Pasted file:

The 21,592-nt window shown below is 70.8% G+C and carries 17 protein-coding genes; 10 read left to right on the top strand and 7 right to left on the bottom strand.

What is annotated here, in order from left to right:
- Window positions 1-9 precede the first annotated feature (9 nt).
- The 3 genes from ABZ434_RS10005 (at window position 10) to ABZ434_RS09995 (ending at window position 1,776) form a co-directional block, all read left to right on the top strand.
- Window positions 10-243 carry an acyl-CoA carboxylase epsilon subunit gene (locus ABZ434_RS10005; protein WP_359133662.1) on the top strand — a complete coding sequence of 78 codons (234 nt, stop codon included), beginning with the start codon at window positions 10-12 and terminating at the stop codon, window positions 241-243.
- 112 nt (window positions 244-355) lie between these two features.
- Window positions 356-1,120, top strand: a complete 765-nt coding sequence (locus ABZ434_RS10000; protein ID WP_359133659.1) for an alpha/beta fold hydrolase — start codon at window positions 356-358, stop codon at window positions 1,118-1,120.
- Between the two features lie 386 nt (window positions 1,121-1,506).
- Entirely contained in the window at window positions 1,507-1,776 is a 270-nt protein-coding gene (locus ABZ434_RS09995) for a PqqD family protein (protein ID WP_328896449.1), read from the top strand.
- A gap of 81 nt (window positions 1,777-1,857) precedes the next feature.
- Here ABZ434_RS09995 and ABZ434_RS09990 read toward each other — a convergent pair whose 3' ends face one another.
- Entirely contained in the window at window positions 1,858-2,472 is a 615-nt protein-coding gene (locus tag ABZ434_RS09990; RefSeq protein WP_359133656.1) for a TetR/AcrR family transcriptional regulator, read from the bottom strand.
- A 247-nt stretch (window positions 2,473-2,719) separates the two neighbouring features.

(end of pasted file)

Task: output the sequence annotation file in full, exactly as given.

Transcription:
The 21,592-nt window shown below is 70.8% G+C and carries 17 protein-coding genes; 10 read left to right on the top strand and 7 right to left on the bottom strand.

What is annotated here, in order from left to right:
- Window positions 1-9 precede the first annotated feature (9 nt).
- The 3 genes from ABZ434_RS10005 (at window position 10) to ABZ434_RS09995 (ending at window position 1,776) form a co-directional block, all read left to right on the top strand.
- Window positions 10-243 carry an acyl-CoA carboxylase epsilon subunit gene (locus ABZ434_RS10005; protein WP_359133662.1) on the top strand — a complete coding sequence of 78 codons (234 nt, stop codon included), beginning with the start codon at window positions 10-12 and terminating at the stop codon, window positions 241-243.
- 112 nt (window positions 244-355) lie between these two features.
- Window positions 356-1,120, top strand: a complete 765-nt coding sequence (locus ABZ434_RS10000; protein ID WP_359133659.1) for an alpha/beta fold hydrolase — start codon at window positions 356-358, stop codon at window positions 1,118-1,120.
- Between the two features lie 386 nt (window positions 1,121-1,506).
- Entirely contained in the window at window positions 1,507-1,776 is a 270-nt protein-coding gene (locus ABZ434_RS09995) for a PqqD family protein (protein ID WP_328896449.1), read from the top strand.
- A gap of 81 nt (window positions 1,777-1,857) precedes the next feature.
- Here ABZ434_RS09995 and ABZ434_RS09990 read toward each other — a convergent pair whose 3' ends face one another.
- Entirely contained in the window at window positions 1,858-2,472 is a 615-nt protein-coding gene (locus tag ABZ434_RS09990; RefSeq protein WP_359133656.1) for a TetR/AcrR family transcriptional regulator, read from the bottom strand.
- A 247-nt stretch (window positions 2,473-2,719) separates the two neighbouring features.